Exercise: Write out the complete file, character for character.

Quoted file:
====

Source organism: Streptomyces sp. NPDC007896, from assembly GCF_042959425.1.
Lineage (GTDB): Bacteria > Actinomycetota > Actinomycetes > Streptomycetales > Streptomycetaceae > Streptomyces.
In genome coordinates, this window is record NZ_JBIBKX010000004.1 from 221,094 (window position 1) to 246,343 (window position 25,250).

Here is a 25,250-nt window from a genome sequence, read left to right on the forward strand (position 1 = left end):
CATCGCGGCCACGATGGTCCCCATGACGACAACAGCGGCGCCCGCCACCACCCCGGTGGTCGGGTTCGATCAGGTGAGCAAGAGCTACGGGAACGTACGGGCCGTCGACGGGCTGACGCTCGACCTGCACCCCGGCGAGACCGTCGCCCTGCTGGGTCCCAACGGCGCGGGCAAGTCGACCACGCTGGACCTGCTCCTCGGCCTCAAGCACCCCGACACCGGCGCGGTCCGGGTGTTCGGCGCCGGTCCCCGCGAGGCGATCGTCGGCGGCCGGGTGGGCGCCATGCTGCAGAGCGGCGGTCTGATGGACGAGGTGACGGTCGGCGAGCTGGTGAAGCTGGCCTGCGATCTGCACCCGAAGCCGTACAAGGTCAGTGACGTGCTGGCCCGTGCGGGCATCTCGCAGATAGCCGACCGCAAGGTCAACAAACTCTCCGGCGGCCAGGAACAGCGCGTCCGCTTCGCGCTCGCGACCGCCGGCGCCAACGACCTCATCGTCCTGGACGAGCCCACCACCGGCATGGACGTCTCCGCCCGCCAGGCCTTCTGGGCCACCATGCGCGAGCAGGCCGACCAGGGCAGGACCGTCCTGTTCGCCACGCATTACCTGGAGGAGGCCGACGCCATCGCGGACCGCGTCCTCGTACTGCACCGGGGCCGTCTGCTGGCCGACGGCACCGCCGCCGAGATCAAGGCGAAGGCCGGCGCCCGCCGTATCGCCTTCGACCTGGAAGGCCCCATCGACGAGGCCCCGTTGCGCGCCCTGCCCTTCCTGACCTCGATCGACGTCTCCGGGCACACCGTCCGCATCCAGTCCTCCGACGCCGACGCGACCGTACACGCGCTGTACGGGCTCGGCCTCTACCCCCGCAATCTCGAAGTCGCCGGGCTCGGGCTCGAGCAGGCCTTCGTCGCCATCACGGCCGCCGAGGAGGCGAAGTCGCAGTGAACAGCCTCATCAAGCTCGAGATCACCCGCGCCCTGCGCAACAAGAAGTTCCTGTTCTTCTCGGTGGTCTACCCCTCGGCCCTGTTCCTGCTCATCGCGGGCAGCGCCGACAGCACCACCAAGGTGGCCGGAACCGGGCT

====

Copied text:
Source organism: Streptomyces sp. NPDC007896, from assembly GCF_042959425.1.
Lineage (GTDB): Bacteria > Actinomycetota > Actinomycetes > Streptomycetales > Streptomycetaceae > Streptomyces.
In genome coordinates, this window is record NZ_JBIBKX010000004.1 from 221,094 (window position 1) to 246,343 (window position 25,250).

Here is a 25,250-nt window from a genome sequence, read left to right on the forward strand (position 1 = left end):
CATCGCGGCCACGATGGTCCCCATGACGACAACAGCGGCGCCCGCCACCACCCCGGTGGTCGGGTTCGATCAGGTGAGCAAGAGCTACGGGAACGTACGGGCCGTCGACGGGCTGACGCTCGACCTGCACCCCGGCGAGACCGTCGCCCTGCTGGGTCCCAACGGCGCGGGCAAGTCGACCACGCTGGACCTGCTCCTCGGCCTCAAGCACCCCGACACCGGCGCGGTCCGGGTGTTCGGCGCCGGTCCCCGCGAGGCGATCGTCGGCGGCCGGGTGGGCGCCATGCTGCAGAGCGGCGGTCTGATGGACGAGGTGACGGTCGGCGAGCTGGTGAAGCTGGCCTGCGATCTGCACCCGAAGCCGTACAAGGTCAGTGACGTGCTGGCCCGTGCGGGCATCTCGCAGATAGCCGACCGCAAGGTCAACAAACTCTCCGGCGGCCAGGAACAGCGCGTCCGCTTCGCGCTCGCGACCGCCGGCGCCAACGACCTCATCGTCCTGGACGAGCCCACCACCGGCATGGACGTCTCCGCCCGCCAGGCCTTCTGGGCCACCATGCGCGAGCAGGCCGACCAGGGCAGGACCGTCCTGTTCGCCACGCATTACCTGGAGGAGGCCGACGCCATCGCGGACCGCGTCCTCGTACTGCACCGGGGCCGTCTGCTGGCCGACGGCACCGCCGCCGAGATCAAGGCGAAGGCCGGCGCCCGCCGTATCGCCTTCGACCTGGAAGGCCCCATCGACGAGGCCCCGTTGCGCGCCCTGCCCTTCCTGACCTCGATCGACGTCTCCGGGCACACCGTCCGCATCCAGTCCTCCGACGCCGACGCGACCGTACACGCGCTGTACGGGCTCGGCCTCTACCCCCGCAATCTCGAAGTCGCCGGGCTCGGGCTCGAGCAGGCCTTCGTCGCCATCACGGCCGCCGAGGAGGCGAAGTCGCAGTGAACAGCCTCATCAAGCTCGAGATCACCCGCGCCCTGCGCAACAAGAAGTTCCTGTTCTTCTCGGTGGTCTACCCCTCGGCCCTGTTCCTGCTCATCGCGGGCAGCGCCGACAGCACCACCAAGGTGGCCGGAACCGGGCT